In part two of our FLSA Overtime Rule series, we look at specific steps you can take to help employees through the transition and keep your business running smoothly. Please read part one for an overview of the changes made in the modified FLSA overtime rule.
December 1, 2016, is approaching fast. And that’s the day employers need to be in compliance with the new overtime rules from the Fair Labor Standards Act (FLSA).
The FLSA has increased the salary level for employees who can be classified as exempt or “salaried.” Specifically, the minimum salary more than doubled from $455/week ($23,660 annually) to $913/week ($47,476 annually). That means that – with very limited exceptions – your employees making less than $47,476 a year can’t be “salaried” and will be eligible for overtime pay.
In addition to the change in status from exempt to non-exempt, employers should consider the emotional impact these FLSA changes will have on staff. Going from salary to hourly will be a major adjustment for many employees.
Considering the impact of FLSA compliance
Anticipating employee response to these changes is critical if you want to avoid unnecessary disruptions that may affect efficiency and profitability. Understanding the potential impacts on morale is a first step, but putting procedures in place to assure a smooth transition is equally important.
Chances are good you will have more employees “punching the clock” under the new rules. With that said, it may be more important than ever to consider upgrading your timekeeping system to avoid potential conflict. What if someone has never had to use a timekeeping system before? Everyone was just salaried, so they never had to think about it.
Here are a few scenarios you may encounter:
Kevin’s entire team – including Kevin – is currently on salary. Under the new rules, everyone except Kevin will transition to hourly status. Because the company has a time clock on the floor, Kevin’s entire team will have to punch in and out daily, beginning in December.
Many employees may be sensitive to being easily identified by their peers as someone making less than $47,476. Also, this will identify Kevin as above the threshold, which may create unnecessary and uncomfortable hallway conversations among employees inside and outside of the team.
Alice, a star employee for 10 years, will remain an hourly employee. After the adjustment goes into effect, she notices several new and younger hires are not clocking in daily. Immediately, she realizes these employees are earning more than $47,476 annually and is quickly demoralized.
She doesn’t talk to her supervisor about her concerns, but she does talk with anyone who will listen about her dissatisfaction. All-star Alice transforms into agitated Alice.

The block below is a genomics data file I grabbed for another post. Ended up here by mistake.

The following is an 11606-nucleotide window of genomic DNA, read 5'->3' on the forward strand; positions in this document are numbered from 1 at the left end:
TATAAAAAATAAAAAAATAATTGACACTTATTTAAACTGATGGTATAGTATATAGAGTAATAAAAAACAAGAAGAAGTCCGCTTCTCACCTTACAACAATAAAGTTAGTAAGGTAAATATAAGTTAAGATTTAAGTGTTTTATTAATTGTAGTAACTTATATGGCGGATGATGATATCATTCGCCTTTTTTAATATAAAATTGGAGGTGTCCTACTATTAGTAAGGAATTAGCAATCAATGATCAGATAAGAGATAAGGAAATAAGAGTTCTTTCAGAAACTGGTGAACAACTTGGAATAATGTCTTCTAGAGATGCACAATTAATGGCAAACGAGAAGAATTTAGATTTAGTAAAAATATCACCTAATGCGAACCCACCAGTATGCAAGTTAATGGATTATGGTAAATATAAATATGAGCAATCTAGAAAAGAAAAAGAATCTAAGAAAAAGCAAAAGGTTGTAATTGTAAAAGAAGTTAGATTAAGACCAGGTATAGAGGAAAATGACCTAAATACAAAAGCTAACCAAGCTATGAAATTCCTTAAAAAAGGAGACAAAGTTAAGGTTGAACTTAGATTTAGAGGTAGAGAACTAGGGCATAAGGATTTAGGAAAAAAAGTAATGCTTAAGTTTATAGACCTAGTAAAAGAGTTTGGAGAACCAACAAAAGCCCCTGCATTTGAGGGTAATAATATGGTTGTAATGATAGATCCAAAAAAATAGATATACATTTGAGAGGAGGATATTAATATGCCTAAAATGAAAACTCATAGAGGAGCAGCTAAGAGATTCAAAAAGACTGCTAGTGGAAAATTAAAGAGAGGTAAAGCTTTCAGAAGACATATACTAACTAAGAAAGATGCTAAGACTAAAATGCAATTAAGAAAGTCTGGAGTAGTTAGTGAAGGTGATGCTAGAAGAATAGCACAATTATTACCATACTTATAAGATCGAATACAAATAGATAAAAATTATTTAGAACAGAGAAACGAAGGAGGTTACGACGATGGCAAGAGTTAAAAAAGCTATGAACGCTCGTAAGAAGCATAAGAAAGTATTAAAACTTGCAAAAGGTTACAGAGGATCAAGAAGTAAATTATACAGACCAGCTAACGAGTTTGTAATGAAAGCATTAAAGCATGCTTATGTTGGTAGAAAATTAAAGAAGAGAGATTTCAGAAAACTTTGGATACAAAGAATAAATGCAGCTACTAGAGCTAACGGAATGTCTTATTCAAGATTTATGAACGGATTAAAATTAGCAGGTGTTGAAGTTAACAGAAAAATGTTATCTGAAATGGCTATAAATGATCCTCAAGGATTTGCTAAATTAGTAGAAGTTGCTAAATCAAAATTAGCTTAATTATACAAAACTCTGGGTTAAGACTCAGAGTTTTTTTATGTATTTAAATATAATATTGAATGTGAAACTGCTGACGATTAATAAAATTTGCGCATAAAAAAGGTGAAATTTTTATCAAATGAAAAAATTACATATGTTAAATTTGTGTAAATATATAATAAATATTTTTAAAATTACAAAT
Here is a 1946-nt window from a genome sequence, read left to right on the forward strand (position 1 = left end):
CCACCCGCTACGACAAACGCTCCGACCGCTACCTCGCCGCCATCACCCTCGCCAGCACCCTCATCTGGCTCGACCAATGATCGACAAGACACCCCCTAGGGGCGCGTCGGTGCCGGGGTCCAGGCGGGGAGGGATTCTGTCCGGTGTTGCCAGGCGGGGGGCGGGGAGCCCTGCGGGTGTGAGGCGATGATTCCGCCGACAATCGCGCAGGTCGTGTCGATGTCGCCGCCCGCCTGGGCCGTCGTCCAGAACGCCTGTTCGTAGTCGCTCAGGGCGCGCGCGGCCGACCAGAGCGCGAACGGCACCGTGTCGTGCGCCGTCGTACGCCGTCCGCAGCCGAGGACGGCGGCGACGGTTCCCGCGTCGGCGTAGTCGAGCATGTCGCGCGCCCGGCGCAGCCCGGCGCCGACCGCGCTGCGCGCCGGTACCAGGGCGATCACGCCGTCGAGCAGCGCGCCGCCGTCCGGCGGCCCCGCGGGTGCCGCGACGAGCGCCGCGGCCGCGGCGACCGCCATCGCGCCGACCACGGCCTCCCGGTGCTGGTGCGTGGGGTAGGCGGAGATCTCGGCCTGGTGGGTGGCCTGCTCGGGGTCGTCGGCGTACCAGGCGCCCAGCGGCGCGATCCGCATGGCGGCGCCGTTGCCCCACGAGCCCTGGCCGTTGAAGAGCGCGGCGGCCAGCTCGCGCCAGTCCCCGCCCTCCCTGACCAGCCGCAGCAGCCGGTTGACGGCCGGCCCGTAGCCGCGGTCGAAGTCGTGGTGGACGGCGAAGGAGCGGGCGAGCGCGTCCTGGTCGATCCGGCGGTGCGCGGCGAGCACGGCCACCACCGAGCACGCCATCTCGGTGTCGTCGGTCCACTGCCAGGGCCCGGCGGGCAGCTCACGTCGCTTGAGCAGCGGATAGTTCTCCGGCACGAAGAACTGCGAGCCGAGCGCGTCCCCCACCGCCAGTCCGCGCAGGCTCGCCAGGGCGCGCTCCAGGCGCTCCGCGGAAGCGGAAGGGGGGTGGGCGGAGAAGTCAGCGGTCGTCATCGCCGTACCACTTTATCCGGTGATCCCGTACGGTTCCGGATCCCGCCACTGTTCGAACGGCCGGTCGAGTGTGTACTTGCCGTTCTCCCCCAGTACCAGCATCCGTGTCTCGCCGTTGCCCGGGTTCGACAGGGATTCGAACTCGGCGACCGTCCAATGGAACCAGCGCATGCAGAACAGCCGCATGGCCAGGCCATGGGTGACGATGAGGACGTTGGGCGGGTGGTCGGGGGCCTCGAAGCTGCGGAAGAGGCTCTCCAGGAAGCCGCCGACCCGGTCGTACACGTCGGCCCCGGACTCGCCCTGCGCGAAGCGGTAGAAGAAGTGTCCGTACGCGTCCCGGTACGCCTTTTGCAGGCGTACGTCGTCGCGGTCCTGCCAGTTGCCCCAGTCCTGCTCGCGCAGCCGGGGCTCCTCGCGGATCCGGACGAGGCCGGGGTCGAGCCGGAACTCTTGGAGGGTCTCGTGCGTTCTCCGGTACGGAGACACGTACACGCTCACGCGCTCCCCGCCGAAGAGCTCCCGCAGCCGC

Under both scenarios, the issue of labeling employees as over or under the $47,476 threshold is avoided easily by using discreet, online-based time clock software. Employees can clock in and out from their workstations, eliminating the obvious punching in and out.
Practicalities to keep the peace
First, realize that installing a time terminal or card-punch system in your office will be costly and cumbersome. Do you have the necessary space? Do you want to use up space for that? Also, employees are comfortable going straight to their work stations when they get to work, not to a time terminal.
Anticipate that it’s going to be difficult for your employees to get into the routine, and there will definitely be some forgotten punches as everyone gets adjusted. There’s bound to be some further growing pains when adding in a physical process on top of an uncomfortable reclassification process.
With an online time clock system, your employees are already at their computers so punching in is easier to remember. If your employees don’t work at a computer regularly, they can punch in from their own smart phones, so it’s still discreet and private. This also applies to employees who may be out in the field or working remotely.
Also with an online system, you can set rules that will automatically clock out an employee if they’ve forgotten to do so after their scheduled shift. That’ll save your payroll administrator time when reviewing records and fixing missed punches.
Finally, when it comes time to calculate payroll and add up the hours worked, software can do this for you automatically. You should be able to easily review and export a payroll report with all the time worked and wages already calculated. From that point, just continue with your regular payroll process.
The downside? You will need to purchase software. However, the time it saves you – as well as the privacy and respect it affords your employees – is well worth the cost. However, a decline in employee productivity, or a rise in employee turnover, is far more costly to your business than the software itself.
The easy FLSA compliance solution
With TrackSmart TimeClock, employees can clock in and out discreetly and efficiently. If implemented before December, TimeClock will help you alleviate the potential for “who’s who” concerns among employees. In addition, it can help with your payroll process and will create a more efficient system for your entire business.